If that does not explain our lack of sympathy, perhaps a history lesson on Hamilton's numerous disappointments will suffice. Since the 1970's, Hamiltonians have been subjected to at least seven relocation and two expansion opportunities. Each time, the citizens of Hamilton and Southern Ontario were elated and even provided proof of their support (e.g. built an arena, sold out season tickets in 2 days during the 1990 expansion bid), only to have their hopes crushed. Not only have we been used as leverage for other owners to get better deals in their city (e.g. Pocklington in Edmonton), our expansion bids by any objective measure were superior to others, only to lose out Southern American cities and less deserving bids. And I am just touching the surface here. For more details I recommend seeing http://hamiltontigers.blogspot.com/2006/10/bringing-nhl-back-to-hamilton-synopsis.html.
No one, not even Canadians up until now, cared much about these heartbreaking events. You had a gift that Hamiltonians could only dream of, and you (the collective you, including corporate sponsors) could care less. So please, excuse us for not shedding a tear.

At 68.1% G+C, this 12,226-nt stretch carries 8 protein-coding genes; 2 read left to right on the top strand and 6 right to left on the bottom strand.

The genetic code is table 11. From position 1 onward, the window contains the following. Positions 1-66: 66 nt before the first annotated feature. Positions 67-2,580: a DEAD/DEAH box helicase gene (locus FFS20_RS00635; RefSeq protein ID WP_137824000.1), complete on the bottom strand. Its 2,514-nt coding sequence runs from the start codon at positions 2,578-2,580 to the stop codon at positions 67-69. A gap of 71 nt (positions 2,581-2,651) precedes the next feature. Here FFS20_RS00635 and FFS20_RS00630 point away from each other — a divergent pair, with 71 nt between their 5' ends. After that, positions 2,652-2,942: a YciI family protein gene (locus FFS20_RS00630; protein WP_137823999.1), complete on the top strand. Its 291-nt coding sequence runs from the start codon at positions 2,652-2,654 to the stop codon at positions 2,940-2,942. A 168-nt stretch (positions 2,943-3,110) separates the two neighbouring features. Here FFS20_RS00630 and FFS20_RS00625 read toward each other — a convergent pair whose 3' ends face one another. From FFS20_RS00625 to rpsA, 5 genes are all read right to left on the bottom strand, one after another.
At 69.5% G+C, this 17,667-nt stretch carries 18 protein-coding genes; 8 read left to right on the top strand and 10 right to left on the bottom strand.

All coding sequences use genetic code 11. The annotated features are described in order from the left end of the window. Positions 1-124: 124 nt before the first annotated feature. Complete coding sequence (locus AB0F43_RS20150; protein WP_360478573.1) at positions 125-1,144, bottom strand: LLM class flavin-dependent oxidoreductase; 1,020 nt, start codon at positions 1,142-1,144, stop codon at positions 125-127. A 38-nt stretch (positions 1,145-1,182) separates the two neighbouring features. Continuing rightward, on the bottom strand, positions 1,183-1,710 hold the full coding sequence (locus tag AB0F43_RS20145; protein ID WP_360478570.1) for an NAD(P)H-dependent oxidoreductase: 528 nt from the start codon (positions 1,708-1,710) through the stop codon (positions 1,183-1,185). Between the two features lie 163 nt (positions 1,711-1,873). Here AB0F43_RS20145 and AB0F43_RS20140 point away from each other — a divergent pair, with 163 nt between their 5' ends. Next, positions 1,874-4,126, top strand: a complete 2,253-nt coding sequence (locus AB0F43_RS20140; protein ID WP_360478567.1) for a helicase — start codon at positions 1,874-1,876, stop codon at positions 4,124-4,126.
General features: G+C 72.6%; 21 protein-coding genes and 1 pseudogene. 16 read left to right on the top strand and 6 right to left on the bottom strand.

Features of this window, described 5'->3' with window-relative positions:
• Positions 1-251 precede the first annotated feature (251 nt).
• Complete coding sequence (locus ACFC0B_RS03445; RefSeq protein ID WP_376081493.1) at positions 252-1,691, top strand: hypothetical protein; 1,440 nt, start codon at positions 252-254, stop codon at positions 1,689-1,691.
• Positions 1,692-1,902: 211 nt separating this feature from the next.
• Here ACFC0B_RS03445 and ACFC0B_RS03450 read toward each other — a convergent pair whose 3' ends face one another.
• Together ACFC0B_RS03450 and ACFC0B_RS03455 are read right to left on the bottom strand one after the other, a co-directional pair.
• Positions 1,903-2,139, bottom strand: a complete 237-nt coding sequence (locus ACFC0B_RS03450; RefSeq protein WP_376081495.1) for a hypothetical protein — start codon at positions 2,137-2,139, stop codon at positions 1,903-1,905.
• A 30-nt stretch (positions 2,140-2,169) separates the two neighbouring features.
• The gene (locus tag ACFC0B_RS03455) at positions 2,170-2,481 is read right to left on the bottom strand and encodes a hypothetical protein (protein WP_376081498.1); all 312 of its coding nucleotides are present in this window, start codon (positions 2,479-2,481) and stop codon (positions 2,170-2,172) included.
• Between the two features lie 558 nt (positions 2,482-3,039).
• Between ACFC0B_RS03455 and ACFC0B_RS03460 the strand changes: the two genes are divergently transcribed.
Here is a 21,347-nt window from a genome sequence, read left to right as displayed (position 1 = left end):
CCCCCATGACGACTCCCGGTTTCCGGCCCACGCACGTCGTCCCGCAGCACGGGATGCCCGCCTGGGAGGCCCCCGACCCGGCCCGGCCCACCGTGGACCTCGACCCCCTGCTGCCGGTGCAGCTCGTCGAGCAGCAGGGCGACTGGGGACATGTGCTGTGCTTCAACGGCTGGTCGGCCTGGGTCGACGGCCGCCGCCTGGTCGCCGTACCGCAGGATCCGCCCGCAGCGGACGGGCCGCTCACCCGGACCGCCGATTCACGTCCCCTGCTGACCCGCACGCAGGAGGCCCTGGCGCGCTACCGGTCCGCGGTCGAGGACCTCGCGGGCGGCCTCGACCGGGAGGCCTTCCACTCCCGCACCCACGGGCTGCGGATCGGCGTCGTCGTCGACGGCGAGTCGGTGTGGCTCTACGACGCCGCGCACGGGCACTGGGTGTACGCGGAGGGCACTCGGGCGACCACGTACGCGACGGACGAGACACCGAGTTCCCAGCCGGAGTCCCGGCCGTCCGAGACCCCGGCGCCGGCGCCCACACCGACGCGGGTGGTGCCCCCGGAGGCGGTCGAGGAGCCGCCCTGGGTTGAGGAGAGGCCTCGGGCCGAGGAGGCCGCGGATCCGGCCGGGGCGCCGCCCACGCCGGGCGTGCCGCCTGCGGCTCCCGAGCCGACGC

Tuesday, June 19, 2007
Just last week, Brunt also gave us a one-liner that epitomizes Hamilton's territorial rights situation: "it's the greater good versus greed". If you have time, send Stephen an e-mail thanking him for educating people on these matters (or thank him indirectly by buying his book).
Friday, June 15, 2007
AM 900 CHML and sister stations Y108 and Country 95.3 are holding a pep rally Monday morning.
It will be broadcast live on the morning show of all 3 stations.
When you show up at our parking lot at 875 Main Street West, we'll ask you to sign a petition of support for the team, that will be sent to the NHL.
Show up to show your support!
Thursday, June 14, 2007
A more objective measure of true interest is in the number of season ticket sales.
Results as of June 15, 2007
Keep the Preds in Nashville Groups (team established 9 years ago)
7 Groups: 4,182 members
If the Predators come to
Bring the Predators to
Running Tally of Ticket Sales
As of 8:42pm, June 14, 2007 (Canadian Press)
After 10hours, 42 minutes
4,700 Lower Bowl ($4,700,000)
2,500 Upper Bowl ($1,250,000)
60 Suites ($300,000)
TOTAL: 7,260 ($6,250,000)
As of 9:28pm, June 14, 2007 (Shoalts, Globe & Mail)
After 9 years
<9,000You be the judge of where a team belongs.
So here we are. It has been 17 years since season tickets for an NHL team in Hamilton has gone on sale without actually having a team, and now we have an opportunity to do it all over again. As disappointing as that 1990 outcome was, I suggest we provide the NHL another whopping statement that despite their bullying over the years, we are still a hockey-mad city. Last time it took us 24 hours to sell out, I wonder if we can match that today.